The 2014 referendum’s success enables the widely-expected presidential candidacy of al-Sisi, a modern day pharaoh in a land that has known largely that kind of rule for the past five millennia.
Al-Sisi now runs Egypt through competent surrogates like Acting President Adly Mansour and Prime Minister Hazem al-Beblawy, though his glow may dim should he finally shed his uniform and govern directly as a civilian.
3 . EGYPT MAY BE JOINING A NUCLEAR ARMS RACE WITH IRAN WHILE REACHING OUT EVER MORE TO RUSSIA AND PERHAPS CHINA FOR ALTERNATIVES TO U.S. AID. This is happening as the Obama administration implements a toothless nuclear deal with radical Shiite Iran, alienating traditional Sunni allies like Egypt, Saudi Arabia and the United Arab Emirates.
In October 2013, Mansour announced a major expansion of Egypt’s sixty-year old advanced nuclear program, possibly with help from Russia, with which Cairo signed an alarming $2 billion arms deal in November.
That alliance-shifting switch was prompted by Obama’s decision last fall to suspend about a third of the annual $1.6 billion U.S. aid package to Egypt out of pique at al-Sisi’s crackdown on the MB, while the White House had increased aid to Morsi when he had muzzled and even murdered his own opposition, angering most Egyptians.
To calm these strategically dangerous waters, last week Congress voted to grant $1.52 billion in aid to Egypt for 2014 — but it is so hedged with conditions that no one can be sure if all or indeed any of it will actually go to Cairo, or assuage a single Egyptian after so many snubs if it does.
4. CHRISTIANS WILL STILL SUFFER BUT MAYBE NOT AS MUCH. Egypt’s long-persecuted Christian minority, wrongly blamed and physically targeted in a pogrom by the Islamists after Morsi’s fall, will find neither the same level of active persecution, nor — unfortunately — much more government protection than it did in the waning days of Mubarak, which were also marred by frequent acts of mayhem against them.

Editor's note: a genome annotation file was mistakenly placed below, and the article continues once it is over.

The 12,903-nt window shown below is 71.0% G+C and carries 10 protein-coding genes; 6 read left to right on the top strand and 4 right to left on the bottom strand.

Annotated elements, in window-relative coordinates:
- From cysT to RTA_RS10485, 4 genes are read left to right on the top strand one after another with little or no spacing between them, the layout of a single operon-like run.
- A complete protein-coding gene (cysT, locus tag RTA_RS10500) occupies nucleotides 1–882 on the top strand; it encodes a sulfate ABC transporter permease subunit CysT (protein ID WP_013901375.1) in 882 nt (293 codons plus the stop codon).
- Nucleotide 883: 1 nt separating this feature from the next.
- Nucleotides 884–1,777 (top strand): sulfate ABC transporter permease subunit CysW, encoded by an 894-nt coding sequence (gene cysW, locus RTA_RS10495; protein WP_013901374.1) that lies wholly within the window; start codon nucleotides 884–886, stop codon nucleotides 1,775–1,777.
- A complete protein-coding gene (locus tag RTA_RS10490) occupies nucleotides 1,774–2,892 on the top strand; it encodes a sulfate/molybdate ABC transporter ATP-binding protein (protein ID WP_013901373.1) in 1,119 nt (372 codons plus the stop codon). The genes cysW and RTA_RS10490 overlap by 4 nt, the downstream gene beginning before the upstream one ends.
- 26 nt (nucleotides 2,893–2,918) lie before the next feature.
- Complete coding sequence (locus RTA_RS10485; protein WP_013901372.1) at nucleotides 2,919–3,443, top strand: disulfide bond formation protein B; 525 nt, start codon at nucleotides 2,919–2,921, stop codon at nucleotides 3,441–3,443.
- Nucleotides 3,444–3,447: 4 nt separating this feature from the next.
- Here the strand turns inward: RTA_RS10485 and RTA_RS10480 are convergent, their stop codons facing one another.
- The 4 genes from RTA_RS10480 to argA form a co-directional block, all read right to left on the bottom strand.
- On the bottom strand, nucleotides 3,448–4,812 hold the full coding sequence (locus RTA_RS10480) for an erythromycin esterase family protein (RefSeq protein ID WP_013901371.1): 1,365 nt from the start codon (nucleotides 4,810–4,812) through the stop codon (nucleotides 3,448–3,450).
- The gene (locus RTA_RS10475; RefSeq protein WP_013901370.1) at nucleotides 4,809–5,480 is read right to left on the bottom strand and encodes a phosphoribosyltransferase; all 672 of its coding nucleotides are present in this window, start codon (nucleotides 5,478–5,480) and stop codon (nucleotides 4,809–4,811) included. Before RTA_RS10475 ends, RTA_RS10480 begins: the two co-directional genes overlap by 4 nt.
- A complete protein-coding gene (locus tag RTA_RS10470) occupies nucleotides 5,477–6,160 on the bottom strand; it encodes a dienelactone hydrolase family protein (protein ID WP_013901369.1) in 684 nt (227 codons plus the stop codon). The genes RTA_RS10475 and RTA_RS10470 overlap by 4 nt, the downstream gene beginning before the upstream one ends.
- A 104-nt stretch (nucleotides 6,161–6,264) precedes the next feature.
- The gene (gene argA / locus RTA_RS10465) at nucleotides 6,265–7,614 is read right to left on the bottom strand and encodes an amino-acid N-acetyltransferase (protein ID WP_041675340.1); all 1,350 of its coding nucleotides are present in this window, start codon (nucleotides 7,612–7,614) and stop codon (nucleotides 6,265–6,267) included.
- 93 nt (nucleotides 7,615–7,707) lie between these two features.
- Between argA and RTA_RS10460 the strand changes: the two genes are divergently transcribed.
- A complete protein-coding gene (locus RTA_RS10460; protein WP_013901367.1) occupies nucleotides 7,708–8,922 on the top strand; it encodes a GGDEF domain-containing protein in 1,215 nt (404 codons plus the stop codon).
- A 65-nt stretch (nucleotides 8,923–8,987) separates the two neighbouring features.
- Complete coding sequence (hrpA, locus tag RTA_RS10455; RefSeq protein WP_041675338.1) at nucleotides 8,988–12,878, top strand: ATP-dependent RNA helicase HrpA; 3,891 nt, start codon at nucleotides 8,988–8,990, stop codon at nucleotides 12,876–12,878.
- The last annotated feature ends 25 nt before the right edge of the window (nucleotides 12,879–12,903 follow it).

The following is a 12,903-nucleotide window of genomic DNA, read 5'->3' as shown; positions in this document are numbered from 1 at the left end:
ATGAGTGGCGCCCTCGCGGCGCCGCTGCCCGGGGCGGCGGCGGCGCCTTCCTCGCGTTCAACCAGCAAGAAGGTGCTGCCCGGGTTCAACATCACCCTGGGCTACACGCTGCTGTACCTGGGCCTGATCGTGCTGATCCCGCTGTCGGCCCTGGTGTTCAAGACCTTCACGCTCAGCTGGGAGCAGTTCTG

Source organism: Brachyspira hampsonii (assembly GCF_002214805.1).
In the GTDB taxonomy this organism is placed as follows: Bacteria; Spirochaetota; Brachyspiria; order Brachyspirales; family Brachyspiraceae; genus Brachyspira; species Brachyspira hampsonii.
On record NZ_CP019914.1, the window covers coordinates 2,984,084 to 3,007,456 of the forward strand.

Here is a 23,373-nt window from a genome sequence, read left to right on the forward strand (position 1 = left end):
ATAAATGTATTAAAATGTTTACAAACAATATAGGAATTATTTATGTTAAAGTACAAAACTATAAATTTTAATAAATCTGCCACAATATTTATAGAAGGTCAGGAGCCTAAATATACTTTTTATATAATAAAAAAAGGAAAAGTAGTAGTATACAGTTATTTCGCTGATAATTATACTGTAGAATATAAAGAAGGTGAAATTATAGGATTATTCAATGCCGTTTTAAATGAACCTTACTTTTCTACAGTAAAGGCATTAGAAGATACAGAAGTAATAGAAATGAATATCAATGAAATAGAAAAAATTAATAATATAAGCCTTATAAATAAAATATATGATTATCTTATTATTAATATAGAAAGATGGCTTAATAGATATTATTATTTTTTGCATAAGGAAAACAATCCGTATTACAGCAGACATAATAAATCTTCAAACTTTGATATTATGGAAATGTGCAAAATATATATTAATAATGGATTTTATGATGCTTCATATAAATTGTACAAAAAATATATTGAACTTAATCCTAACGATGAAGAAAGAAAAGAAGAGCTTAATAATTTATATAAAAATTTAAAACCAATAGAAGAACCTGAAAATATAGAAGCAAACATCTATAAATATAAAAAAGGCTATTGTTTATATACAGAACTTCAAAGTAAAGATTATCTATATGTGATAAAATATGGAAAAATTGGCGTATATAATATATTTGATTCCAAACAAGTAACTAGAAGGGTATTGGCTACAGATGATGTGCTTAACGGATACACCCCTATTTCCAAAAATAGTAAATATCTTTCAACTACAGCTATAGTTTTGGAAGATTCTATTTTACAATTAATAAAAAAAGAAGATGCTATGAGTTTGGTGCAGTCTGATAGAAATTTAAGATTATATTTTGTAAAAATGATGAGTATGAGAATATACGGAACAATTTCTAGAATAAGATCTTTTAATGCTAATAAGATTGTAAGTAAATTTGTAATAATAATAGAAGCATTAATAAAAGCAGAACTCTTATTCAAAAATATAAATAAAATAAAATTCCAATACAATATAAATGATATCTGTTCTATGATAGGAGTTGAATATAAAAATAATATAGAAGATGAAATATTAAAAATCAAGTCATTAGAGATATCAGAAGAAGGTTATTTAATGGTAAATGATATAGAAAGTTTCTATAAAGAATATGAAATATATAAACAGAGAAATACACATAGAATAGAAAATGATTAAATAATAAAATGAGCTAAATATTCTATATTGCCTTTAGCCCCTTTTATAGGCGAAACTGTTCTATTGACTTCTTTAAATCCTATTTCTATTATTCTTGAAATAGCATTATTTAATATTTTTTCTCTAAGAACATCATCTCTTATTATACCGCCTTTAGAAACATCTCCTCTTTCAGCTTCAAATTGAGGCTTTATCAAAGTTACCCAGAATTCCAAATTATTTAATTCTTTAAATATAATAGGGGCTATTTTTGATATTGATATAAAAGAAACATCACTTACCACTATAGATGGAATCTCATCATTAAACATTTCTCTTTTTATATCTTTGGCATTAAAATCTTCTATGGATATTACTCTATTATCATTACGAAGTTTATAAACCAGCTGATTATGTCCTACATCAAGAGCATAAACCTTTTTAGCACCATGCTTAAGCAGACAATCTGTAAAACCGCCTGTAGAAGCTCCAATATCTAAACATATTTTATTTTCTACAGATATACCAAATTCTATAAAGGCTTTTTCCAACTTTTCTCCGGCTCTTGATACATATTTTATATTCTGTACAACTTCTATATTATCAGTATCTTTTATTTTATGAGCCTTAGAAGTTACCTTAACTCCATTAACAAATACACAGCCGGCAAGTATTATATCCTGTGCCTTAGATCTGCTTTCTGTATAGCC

Nor will they probably receive any help from the White House, which shamefully has been almost completely silent on the ever-more intense, large-scale violence against Christians throughout the Middle East and Muslim world in recent years.
Yet despite the divisions that still wrack the country, we ought to thank al-Sisi and the Egyptian people for ending the reign of the falsely “moderate,” militantly anti-Western, anti-Christian, anti-Semitic, anti-female and anti-gay MB, that is allied with Al Qaeda and was using Egypt as a base to spread its influence and ideology.
For that service alone, Egypt today would be worth more than every penny it might yet see of the American taxpayers’ money–even if we cannot buy a genuine democracy in a land that has never known one.
Ukraine crisis could produce an unexpected winner: Iran
Iran potentially could emerge as an unintended winner in the escalating crisis over Ukraine. That is, if Russian troops cross the Ukrainian border and talks in Vienna to revive the 2015 Iranian nuclear agreement fail.
An imposition of tough US and European sanctions in response to any Russian incursion in Ukraine could likely make Russia more inclined to ignore the fallout of violating US sanctions n its dealings with Iran.
By the same token, a failure of the talks between Iran and the United States, Russia, China, the European Union, France, Germany, and Britain to revive the accord that curbed the Islamic republic’s nuclear program would drive Iran closer to Russia and China in its effort to offset crippling US sanctions.
US and European officials have warned that time is running out on the possibility of reviving the agreement from which the United States under then-President Donald J. Trump withdrew in 2018.
The officials said Iran was weeks away from acquiring the know-how and capability to produce enough nuclear fuel for a bomb quickly. That, officials suggested, would mean that a new agreement would have to be negotiated, something Iran has rejected.